After you've had a fine dinner with some friends, your memories of their faces, the taste of the food, and the music that was playing are distributed in the various visual, olfactory, and auditory areas of the brain, but they are all connected together by the hippocampus to form an "episode", rather than remaining a collection of separate memories. It seems to be the hippocampus that enables you to “play the scene back”, by reactivating this particular activity pattern in the various regions of the cortex.
But after a while, these various cortical regions activated during an event would become so strongly linked with one another that they would no longer need the hippocampus to act as their link. The memory of a piece of music that was playing that night could be enough to bring back the entire scene of the dinner party.
If we don't remember anything from our early childhood, like before our 4th birthday that's because hippocampus, part of the limbic system deep in the brain that stores long-term memories, had not yet matured. That doesn't mean earlier memories don't exist in our mind.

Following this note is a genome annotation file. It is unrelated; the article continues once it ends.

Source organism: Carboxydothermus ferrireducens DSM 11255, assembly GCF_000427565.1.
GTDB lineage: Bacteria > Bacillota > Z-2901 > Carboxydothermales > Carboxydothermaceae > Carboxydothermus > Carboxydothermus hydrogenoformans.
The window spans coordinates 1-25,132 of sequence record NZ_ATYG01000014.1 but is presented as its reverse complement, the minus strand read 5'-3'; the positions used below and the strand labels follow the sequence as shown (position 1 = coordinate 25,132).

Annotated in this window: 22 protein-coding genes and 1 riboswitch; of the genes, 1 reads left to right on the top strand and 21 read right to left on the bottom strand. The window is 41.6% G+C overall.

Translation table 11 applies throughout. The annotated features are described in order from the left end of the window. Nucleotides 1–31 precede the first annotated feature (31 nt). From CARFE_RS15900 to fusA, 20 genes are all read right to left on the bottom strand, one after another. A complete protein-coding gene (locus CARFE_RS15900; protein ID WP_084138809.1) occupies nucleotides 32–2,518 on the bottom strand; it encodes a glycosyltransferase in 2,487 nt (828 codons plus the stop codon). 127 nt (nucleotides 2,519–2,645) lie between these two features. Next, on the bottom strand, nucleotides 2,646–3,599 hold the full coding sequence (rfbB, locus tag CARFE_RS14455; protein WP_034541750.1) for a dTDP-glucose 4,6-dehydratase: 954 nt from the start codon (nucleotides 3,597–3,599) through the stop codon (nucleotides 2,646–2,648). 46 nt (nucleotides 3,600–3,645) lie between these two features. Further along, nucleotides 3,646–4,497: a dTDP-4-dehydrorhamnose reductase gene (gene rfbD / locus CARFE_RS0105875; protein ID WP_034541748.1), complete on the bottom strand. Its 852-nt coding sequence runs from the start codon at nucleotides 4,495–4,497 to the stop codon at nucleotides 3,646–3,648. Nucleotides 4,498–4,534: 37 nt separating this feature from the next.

Here is one example: a woman was left by her father when she was just 2 years old. She can't consciously remember how he got drunk sometimes and abused her mother. But the emotions associated with the memory might be stored in her amygdala, another structure in the brain's limbic system that may be functional as early as birth. While highly emotional memories etched in the amygdala may not be accessible to the conscious mind, they might still influence the way we act and feel beyond our awareness.
The last area of the brain to reach maturity is the prefrontal cortex, where the so-called executive brain resides—where we make social judgments, weigh alternatives, plan for the future, and hold our behavior in check.
"The executive brain doesn't hit adult levels until the age of 25," says Jay Giedd of the National Institute of Mental Health, one of the lead scientists on the neuroimaging studies. "At puberty, you have adult passions, sex drive, energy, and emotion, but the reining in doesn't happen until much later." It is no wonder, that teenagers seem to lack good judgment or the ability to restrain impulses. "We can vote at 18," says Giedd, "and drive a car. But you can't rent a car until you're 25."